Unless you are a new horse owner (or loaner), like me, you should be well versed in the requirements of equine worming.
However, not all of us know everything and certainly since I last owned Olly guidelines regarding worming has changed, so this is a little post to remind or advise those of you who may be a little rusty when it comes to worming your horse.
Why do we worm our equines?
It is important to worm our equines on a regular basis in order to maintain their health. Without a worming plan in place you could be putting your equines life at risk. It is a well known fact that a major worm burden could damage the gut leading to colic, diarrhoea and other issues.
Types of worms:
There are five types of worms that can affect an equines health, these are:
- Small Redworm – the most common and arguably the most dangerous worm of them all is usually up to 2.5cm long, thin and reddish in colour.
- Large Redworm – is capable of more damage but their numbers have dramatically reduced over the years due to routine worming. They can be as long as 5cm and of a dark red colour.
- Tape Worm – there are three different types but the most common one is called Anoplocephala perfoliata. They are typically an off white colour and can grow up to 7.5cm long and 1.5cm wide.
- Round Worm – are round in shape and can grow up to 50cm long. They are typically troublesome to foals and young horses as adult equines tend to build immunity towards them.
- Pinworm – these do not cause a problem in the digestive system but instead lay eggs near a horses bottom. They do not pass in the faeces and therefore will not show up in a worm egg count test, however, a sellotape test can be done instead.
When I first owned Olly he became really quite ill and even though he had been on a regular worming programme his tests via the vet came back as having a severe encysted small redworm infestation. These worm’s are particularly dangerous because the larval stage bury deep into the gut lining and can lie dormant for some time, eventually they develop and emerge all together in early spring. This can cause diarrhoea and colic and mortality rate has increased up to 50%.
In Olly’s case it appeared that either his immunity had failed and/or the worms had become tolerant to the ingredients of the wormer’s. Olly was then used (via his vet) as an example for extensive treatment and a case was put together and sent to the worming companies for their research and development department. It was not long after this that I had to give Olly up, read his story here.
Making a Plan
Some horse owners (and loaners) choose to worm their equines on a regular basis and others choose to test first then treat, this is something I decided but in every case I would advise you speak to your vet first before making a final decision.
Due to Olly’s history and the fact that worms are becoming more tolerant to worming ingredients I personally chose to purchase the faecal worm egg count and saliva test from Westgate Labs. The worm egg count test would provided me with the relevant results as to whether or not Olly needed to be treated, however, these tests do not show results for Tapeworm or Encysted Small Redworm and therefore I chose to purchase the saliva test for Tapeworm too and I shall worm him for Encysted Small Redworm in Winter time.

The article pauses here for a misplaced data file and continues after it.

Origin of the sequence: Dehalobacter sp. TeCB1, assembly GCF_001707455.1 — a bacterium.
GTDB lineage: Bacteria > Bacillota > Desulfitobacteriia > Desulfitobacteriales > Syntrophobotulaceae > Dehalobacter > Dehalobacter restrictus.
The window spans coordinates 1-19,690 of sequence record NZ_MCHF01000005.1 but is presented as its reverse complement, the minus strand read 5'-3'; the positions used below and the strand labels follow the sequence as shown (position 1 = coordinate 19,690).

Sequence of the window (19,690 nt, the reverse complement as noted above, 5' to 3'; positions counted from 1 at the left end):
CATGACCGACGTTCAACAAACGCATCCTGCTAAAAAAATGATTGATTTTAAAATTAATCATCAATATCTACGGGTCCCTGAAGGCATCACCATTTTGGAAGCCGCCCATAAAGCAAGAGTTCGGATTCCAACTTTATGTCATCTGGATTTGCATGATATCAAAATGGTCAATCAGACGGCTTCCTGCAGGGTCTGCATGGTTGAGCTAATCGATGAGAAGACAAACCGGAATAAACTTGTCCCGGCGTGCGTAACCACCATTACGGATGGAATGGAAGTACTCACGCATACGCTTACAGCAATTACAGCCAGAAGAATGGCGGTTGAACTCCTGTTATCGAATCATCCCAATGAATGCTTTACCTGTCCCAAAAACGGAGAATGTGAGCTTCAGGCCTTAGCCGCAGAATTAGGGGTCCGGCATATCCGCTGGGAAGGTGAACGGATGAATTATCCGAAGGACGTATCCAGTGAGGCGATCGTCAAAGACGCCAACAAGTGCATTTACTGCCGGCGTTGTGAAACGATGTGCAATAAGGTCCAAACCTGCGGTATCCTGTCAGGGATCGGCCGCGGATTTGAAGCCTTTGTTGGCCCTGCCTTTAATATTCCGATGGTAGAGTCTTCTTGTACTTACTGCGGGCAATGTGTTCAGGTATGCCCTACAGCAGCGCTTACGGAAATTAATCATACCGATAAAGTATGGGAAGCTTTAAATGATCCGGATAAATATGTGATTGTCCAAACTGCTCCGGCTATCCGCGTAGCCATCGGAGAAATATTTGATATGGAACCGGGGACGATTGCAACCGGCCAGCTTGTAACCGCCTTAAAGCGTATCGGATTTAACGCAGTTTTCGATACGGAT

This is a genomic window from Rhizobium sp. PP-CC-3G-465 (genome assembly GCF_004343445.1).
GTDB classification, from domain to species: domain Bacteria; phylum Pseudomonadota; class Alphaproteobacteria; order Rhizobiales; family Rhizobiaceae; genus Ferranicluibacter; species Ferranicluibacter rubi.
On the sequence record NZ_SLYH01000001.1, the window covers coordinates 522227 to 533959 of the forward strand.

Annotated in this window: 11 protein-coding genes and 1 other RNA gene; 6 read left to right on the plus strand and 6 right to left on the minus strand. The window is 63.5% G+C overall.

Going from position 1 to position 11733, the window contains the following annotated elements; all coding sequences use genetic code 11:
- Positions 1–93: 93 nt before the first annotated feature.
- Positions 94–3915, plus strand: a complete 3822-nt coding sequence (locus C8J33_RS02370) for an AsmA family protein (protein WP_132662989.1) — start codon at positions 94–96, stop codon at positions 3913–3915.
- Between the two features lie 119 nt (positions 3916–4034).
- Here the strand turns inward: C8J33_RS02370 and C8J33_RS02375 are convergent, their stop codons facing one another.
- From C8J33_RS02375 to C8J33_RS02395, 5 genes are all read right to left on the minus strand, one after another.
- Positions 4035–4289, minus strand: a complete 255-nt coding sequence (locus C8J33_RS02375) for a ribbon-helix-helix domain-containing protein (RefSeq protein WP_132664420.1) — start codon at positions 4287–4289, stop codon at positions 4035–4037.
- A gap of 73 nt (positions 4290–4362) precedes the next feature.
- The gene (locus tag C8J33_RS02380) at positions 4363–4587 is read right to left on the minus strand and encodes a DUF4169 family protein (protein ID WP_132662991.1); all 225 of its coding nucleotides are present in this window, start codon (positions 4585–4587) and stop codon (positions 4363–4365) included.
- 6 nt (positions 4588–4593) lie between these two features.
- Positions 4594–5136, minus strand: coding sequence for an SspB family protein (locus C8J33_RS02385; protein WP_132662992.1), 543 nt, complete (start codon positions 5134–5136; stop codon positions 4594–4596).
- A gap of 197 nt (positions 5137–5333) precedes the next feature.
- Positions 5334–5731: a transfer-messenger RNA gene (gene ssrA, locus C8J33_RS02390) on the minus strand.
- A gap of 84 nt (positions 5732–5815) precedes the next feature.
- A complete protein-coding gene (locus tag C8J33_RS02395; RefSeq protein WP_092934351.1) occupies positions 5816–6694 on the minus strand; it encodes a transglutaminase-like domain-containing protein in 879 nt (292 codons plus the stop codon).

Tapeworms can also be tested via a blood sample but you will need to speak with your vet for this.
There is currently no test for Encysted Small Redworm (although apparently there is a new saliva test under development), so in the meantime it is recommended to just treat these worms in late Autumn or early Winter to remove any risk.
All other worming should only be done if a test result shows a worm problem.
Olly’s faecal worm egg count result came back within a couple of days via an email from Westgate Labs and was low so no treatment was required. His saliva test however, came back with a moderate to high result so worming was recommended.
If you need to worm your horse it is important to know the weight of your horse as the amount of wormer you dispense to your equine depends on their weight. Don’t guess their weight because if you under dose it could affect the horse’s ability to develop a resistance to active ingredients in the wormer.
I use a weight tape for Olly but you could use a weigh bridge. The instructions are usually displayed on a wormer box of just how much to dispense to the horse per 100kg.
Regular poo picking of paddocks and fields is advised especially if there is more than one horse grazing together, as this prevents horses ingesting worms at various stages in their life cycle. It is also advised to rest and rotate paddocks for grazing to allow the grass to recover.
When is the Best Time to Test?
In the past I have always wormed at the start of each season but I have since learned that the worms thrive naturally during the Spring and Autumn time.
To ensure you have a happy and health equine it is advised to carry out a faecal worm egg count and worm (if necessary) during the Spring, Summer and Autumn time. For tapeworm it is advised to carry out a saliva test every 6 months starting Spring and then worm for Encysted Small Redworm in Winter time.
If in Doubt Speak to your Vet
Your Vet will be able to give you guidance on what is best for your equine and some of them will even offer a worming programme of worm egg counts, saliva tests and a wormer for an annual price. If they don’t then ask, they might put a package deal together for you.
Thank you for reading this post, I hope you found it useful. Feel free to leave a comment below. Clair x